Metallic Hydrogen – a new Era in Fuel Storage?

Since the Hindenburg disaster, hydrogen has been known more for its risks than its uses as a fuel component. In its liquid form it has of course been used as rocket fuel, and more recently it has made an entrance as a potential alternative to lithium-ion batteries in cars. Not only is lithium-ion not free from hazards itself, the batteries also add more weight and volume to a device than a tank full of H2. Setting up a supply infrastructure remains an issue, and storage risks make people uncomfortable.

Diamond Anvil

What if hydrogen could be produced in its metallic form? A metal, easy and safe to transport and store? What if this metal could be readily re-converted to its liquid state as needed to be used in fuel cells? A vision of a distant future, perhaps, but professor Isaac Silvera of Harvard University claims to have just taken the first step, the creation of metallic hydrogen. I had a very interesting conversation with him, the product of which was just published on Kitco News. Here is the link: http://www.kitco.com/commentaries/2017-03-21/Metallic-Hydrogen-a-New-Area-in-Hydrogen-Storage.html

 

Platinum Group Metals: staring down a cliff?

TecDay Road to the Future – Drive TrainOne topic of my annual “Metal Megatrends” paper at the recent IPMI conference in Phoenix was sustainable mobility, and its impacts on metal consumption. In fact, if you read the story of how my column for Kitco News started four years ago (see the “Welcome” page of this blog), we have now reached a point where we can answer the question: “What if all cars in the world were electric?”.

The answer is now online on Kitco News (click here to read).

While my paper (available through the IPMI in a little while) was also critical regarding Tesla executives’ role in trash talking hydrogen it should also be disclosed that I am on the long list of people having pre-ordered a Model 3, and I share the admiration of Elon Musk by those who say he is shaping the world by his visions, perhaps in more significant ways than Steve Jobs ever has.

As a result of adding up all the facts in front of us the only logical conclusion is that the era of the internal combustion engine is coming to an end. There will be a long tail, of course, with cars being passed on from some regions of the world to others, and with heavy duty engines as an unresolved issue. What about collector’s cars? Will a “boutique” style infrastructure emerge where we buy fuel in new ways, or is it back to the pharmacy like in the early days of the automobile?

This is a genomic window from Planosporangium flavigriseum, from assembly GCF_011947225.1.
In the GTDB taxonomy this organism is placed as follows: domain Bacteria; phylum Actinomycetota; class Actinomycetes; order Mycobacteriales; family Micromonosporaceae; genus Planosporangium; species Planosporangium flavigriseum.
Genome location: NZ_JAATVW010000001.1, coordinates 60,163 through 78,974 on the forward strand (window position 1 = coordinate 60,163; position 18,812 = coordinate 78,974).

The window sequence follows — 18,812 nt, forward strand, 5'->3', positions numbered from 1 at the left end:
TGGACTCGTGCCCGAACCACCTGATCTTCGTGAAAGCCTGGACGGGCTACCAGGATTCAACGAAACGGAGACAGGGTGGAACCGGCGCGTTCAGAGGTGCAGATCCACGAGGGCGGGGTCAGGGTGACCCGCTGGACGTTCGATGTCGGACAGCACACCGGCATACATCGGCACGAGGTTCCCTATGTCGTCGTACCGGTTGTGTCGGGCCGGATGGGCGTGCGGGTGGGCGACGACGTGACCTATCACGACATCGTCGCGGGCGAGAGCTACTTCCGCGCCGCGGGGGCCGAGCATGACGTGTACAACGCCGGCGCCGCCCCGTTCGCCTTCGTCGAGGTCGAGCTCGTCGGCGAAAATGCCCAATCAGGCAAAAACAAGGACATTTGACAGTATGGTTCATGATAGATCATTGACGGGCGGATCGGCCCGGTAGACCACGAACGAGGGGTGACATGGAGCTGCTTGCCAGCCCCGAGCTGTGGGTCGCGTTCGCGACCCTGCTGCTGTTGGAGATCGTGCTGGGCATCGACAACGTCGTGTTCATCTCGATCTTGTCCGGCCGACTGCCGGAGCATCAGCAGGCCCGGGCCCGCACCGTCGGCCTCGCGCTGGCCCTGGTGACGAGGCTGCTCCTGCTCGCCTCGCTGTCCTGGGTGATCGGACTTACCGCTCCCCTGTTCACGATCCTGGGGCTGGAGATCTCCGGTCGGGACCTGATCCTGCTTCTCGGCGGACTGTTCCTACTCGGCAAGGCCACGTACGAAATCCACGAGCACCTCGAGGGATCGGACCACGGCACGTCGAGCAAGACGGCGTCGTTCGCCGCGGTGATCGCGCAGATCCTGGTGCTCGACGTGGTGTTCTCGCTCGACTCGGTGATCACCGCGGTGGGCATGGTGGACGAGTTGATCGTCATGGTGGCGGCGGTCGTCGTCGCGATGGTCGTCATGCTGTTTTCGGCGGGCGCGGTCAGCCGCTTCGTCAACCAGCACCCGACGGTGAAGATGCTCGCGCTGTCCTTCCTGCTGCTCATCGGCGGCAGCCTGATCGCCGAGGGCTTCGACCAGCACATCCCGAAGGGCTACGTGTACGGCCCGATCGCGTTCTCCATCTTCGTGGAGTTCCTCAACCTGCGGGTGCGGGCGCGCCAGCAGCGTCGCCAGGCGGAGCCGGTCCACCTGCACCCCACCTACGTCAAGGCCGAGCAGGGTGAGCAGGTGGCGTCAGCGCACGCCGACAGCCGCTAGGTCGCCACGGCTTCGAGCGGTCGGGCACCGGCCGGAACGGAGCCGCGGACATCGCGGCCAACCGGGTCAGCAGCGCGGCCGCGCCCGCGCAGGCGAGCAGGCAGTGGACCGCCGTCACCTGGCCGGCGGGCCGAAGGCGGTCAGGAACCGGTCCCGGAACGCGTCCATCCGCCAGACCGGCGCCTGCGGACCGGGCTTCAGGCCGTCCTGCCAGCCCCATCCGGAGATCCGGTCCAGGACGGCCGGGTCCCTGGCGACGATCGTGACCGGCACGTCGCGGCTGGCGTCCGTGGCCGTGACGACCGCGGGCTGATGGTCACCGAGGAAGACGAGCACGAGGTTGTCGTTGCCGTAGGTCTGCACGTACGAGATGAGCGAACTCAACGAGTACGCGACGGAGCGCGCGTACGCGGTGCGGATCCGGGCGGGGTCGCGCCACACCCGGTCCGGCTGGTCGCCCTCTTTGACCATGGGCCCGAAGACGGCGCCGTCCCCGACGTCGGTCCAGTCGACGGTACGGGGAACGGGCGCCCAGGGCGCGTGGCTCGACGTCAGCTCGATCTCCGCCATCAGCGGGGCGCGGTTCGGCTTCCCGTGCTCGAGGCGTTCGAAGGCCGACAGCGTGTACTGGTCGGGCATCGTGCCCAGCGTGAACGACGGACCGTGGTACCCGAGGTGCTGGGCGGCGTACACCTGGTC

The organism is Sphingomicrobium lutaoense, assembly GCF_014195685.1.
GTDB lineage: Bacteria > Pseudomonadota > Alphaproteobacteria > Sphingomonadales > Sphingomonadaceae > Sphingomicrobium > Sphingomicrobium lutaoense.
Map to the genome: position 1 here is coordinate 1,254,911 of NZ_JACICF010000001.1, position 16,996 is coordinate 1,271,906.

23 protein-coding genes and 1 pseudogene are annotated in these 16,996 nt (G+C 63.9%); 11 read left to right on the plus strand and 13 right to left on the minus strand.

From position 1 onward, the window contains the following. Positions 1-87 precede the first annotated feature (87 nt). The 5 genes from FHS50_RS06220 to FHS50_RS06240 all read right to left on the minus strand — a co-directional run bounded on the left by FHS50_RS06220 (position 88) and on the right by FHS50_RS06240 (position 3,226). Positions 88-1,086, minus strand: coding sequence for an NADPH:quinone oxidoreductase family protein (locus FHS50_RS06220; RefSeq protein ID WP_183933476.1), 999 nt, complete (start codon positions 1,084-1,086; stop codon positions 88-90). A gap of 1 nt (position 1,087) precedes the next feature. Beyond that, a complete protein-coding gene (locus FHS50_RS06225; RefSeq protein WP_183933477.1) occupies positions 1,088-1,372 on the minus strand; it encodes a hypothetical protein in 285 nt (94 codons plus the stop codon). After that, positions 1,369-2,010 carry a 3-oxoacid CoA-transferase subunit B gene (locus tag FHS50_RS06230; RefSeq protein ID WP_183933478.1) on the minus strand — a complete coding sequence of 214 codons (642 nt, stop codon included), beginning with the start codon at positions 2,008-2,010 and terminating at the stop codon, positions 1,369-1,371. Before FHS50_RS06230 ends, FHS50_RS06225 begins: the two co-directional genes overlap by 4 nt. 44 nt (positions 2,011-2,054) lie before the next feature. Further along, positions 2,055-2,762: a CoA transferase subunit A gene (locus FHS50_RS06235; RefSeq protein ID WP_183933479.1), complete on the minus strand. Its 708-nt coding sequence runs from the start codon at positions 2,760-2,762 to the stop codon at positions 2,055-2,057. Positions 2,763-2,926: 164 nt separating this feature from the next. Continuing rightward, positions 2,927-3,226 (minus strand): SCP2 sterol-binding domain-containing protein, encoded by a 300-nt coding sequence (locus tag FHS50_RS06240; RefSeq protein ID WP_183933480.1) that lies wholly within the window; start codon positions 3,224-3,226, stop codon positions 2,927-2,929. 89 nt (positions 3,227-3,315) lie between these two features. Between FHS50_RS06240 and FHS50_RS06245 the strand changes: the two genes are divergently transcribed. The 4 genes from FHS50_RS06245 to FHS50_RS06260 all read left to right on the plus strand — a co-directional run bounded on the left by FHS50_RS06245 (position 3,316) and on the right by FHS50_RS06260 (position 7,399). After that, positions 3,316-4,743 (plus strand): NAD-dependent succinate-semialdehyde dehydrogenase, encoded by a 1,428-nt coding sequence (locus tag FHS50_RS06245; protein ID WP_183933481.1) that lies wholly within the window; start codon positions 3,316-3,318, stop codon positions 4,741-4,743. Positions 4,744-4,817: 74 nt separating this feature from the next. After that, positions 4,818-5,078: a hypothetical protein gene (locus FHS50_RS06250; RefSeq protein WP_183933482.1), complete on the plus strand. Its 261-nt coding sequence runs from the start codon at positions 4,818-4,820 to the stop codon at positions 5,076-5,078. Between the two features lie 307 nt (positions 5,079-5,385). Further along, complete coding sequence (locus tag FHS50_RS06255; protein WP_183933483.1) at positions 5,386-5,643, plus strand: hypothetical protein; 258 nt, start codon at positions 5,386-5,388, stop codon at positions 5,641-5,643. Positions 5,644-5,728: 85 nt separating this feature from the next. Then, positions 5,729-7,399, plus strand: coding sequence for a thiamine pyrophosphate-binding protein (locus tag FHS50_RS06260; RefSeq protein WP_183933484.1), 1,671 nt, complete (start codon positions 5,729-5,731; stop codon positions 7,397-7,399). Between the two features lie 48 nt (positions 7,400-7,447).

Last but certainly not least: what will happen to pgm markets in the meantime? Assuming that the fuel cell will eventually gain traction, the loss of platinum on emission control catalysts might be offset by the growth of the FCEV. Palladium, which is already used in some fuel cells, might once again play a role as a substitute. Only for rhodium the direction is unclear in this environment.

That said, the unique properties of precious metals have always made them desirable, if not irreplaceable, in technology applications. I am optimistic that new uses will emerge as technologies advance further.

Unlikely Apple or Google will enter the Auto Market – Carlos Ghosn

IMG_5356Carlos Ghosn, CEO of both Renault and Nissan, shared some very relevant insights on why electric vehicles are unstoppable, and why he does not see any of the tech companies enter the automotive market as a producer. Ghosn gave a speech at the opening ceremony and press breakfast of this year’s New York International Auto Show (NYIAS).  My Kitco report (click here to read) focuses on the key aspects, but there was a lot more:

  • Autonomous drive, in his view, is only a milestone since it still requires a driver to hold the wheel, and watch the road. Driver-less cars are the goal the industry is aiming at. The Renault Nissan Alliance will have at least 10 models on the road with “significant” autonomous drive capabilities by 2020.